VIFF Film Review - Rosie (2022)
Rosie is a Canadian film set in Montréal in the 1980’s about a young Indigenous girl who ends up in the care of her Aunt Fred, a woman who can barely take care of herself let alone a young child. After Rosie’s mother passes away child services is desperate to place Rosie with a family member, even if it’s not family by blood. Frederique is a down and out woman who is behind on rent and on shaky terms with her employment. The social worker arrives unannounced in the middle of her shift at the adult toy store to hand Rosie over to Fred, whether she wants to take in the girl or not. With the help of her friends Flo and Mo, Fred tries to make the most out of suddenly becoming a mother, even though she remains conflicted about it, due to her own experience growing up in the child care system.
“Love is what makes a family”.
I really loved this movie. It’s such a sweet and heartwarming story. I was so impressed with the performance of Keris Hope Hill as Rosie. She’s incredibly talented for such a young girl! I also enjoyed seeing the friendship between Fred, Flo and Mo. It’s a true depiction of how the LGBTQIA+ community creates their own family within their friendships. I think overall my favourite part about this story is that you get to see the vulnerabilities of all the main characters which makes them very relatable and authentic. The soundtrack has the perfect 80’s vibe without relying heavily on the typically overused hits from that decade. If you’re looking for a film that gives you the warm and fuzzies you’ll want to check out Rosie.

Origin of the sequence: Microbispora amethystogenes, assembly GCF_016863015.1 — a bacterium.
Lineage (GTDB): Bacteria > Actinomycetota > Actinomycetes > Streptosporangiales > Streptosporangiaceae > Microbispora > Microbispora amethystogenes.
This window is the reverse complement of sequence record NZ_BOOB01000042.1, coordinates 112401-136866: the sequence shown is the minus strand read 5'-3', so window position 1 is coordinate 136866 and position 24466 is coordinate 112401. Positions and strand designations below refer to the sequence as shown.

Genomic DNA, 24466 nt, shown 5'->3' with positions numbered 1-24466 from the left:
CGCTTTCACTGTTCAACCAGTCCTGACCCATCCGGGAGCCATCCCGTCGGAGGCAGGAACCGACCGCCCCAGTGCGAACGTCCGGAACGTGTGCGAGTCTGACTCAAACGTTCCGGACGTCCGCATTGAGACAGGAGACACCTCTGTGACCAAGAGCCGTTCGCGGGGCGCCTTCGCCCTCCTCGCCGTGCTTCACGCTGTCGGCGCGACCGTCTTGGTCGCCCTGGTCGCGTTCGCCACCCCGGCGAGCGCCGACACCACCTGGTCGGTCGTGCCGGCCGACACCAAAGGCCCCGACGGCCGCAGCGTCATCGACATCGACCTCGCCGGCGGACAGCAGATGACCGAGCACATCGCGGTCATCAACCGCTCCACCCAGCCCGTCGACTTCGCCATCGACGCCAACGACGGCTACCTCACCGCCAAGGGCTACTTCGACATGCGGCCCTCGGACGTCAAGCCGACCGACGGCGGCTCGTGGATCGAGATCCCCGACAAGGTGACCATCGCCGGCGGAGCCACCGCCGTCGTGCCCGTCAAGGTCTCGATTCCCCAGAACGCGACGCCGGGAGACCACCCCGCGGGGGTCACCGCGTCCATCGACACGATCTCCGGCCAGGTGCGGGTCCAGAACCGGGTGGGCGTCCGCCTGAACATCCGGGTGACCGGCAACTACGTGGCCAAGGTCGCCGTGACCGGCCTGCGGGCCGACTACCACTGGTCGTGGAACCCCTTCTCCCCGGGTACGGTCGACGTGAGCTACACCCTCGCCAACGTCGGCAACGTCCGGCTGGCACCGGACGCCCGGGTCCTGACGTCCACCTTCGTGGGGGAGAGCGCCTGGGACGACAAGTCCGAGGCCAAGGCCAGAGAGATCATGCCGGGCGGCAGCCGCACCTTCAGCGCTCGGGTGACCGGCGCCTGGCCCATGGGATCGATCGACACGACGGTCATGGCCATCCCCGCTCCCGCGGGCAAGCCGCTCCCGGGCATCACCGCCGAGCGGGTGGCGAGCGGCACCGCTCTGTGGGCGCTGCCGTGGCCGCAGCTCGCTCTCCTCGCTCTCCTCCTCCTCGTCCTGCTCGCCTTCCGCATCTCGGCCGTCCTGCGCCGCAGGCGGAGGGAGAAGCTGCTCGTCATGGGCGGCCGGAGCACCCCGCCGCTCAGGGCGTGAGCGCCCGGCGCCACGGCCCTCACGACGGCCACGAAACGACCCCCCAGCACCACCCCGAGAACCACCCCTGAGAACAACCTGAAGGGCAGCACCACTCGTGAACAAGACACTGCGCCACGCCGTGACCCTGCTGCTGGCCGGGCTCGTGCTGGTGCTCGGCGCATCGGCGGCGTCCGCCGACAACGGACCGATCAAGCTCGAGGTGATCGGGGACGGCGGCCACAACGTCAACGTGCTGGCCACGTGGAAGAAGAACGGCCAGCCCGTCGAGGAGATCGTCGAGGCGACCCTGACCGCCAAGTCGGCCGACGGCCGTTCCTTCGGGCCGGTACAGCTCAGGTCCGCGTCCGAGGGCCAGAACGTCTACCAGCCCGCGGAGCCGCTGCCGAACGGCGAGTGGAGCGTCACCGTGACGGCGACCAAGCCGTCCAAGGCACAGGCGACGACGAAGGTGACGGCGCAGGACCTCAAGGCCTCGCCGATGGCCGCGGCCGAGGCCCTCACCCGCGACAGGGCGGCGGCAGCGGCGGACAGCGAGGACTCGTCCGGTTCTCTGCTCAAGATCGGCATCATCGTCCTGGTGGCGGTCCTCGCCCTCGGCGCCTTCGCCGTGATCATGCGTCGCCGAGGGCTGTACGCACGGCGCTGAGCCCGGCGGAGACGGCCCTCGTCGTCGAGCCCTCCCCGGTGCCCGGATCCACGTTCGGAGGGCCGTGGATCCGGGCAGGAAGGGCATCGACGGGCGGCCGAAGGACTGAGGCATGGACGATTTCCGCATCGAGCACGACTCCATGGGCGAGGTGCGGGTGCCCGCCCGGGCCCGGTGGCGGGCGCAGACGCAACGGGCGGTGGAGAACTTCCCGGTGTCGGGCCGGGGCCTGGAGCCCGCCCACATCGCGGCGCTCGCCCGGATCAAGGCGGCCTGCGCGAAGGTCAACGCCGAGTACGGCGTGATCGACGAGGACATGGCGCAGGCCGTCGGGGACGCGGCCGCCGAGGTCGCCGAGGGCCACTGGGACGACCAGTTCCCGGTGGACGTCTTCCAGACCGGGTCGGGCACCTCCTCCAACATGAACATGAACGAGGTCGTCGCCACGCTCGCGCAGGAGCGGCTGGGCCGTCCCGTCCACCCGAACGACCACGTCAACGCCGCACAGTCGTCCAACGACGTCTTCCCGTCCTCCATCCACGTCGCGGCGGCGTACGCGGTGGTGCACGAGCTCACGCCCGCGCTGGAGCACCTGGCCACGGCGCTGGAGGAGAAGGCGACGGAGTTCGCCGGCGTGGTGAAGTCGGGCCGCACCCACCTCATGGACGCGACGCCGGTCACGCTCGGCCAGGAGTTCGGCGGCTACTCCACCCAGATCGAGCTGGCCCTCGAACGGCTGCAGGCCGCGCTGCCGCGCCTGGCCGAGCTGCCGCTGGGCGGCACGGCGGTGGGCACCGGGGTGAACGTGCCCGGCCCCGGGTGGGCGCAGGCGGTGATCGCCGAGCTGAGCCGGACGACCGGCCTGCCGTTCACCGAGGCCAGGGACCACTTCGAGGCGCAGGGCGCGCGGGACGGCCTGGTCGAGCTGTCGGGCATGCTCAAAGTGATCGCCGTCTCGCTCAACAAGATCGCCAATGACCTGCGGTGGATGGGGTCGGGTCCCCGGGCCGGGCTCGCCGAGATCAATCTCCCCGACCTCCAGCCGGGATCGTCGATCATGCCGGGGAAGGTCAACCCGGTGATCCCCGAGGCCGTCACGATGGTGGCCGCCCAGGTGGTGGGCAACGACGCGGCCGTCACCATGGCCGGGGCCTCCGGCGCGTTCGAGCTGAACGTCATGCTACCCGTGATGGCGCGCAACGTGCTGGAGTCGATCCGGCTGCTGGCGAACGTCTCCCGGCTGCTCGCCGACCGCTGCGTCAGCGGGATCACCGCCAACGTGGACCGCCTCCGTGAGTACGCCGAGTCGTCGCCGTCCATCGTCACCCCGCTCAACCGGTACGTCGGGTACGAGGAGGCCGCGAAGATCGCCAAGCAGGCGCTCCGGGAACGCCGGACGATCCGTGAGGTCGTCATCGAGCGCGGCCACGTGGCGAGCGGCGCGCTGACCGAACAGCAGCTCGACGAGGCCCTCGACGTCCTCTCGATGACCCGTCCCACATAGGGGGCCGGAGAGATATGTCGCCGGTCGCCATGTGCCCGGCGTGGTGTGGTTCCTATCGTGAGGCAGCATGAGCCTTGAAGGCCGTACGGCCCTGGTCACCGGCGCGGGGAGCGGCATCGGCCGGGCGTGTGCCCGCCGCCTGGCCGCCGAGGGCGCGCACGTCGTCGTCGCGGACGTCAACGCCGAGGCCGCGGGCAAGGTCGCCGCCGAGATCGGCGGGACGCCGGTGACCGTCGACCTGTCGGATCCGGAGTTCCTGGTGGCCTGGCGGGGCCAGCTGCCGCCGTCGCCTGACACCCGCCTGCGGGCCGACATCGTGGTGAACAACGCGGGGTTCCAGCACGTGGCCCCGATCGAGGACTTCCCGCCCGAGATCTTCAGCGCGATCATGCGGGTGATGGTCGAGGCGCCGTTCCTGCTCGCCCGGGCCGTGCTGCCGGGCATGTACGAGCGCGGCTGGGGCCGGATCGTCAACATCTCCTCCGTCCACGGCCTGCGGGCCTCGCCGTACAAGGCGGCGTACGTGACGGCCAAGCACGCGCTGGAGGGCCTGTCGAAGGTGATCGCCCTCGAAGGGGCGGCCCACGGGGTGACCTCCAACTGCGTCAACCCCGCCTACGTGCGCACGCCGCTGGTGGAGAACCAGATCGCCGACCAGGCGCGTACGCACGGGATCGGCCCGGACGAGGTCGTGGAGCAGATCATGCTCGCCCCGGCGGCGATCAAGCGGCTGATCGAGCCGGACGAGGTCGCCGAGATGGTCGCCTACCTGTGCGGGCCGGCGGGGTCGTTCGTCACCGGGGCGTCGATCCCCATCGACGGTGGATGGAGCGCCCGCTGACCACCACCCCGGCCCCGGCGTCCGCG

The 41st Vancouver International Film Festival runs September 29 – October 9.
Tickets and info visit viff.org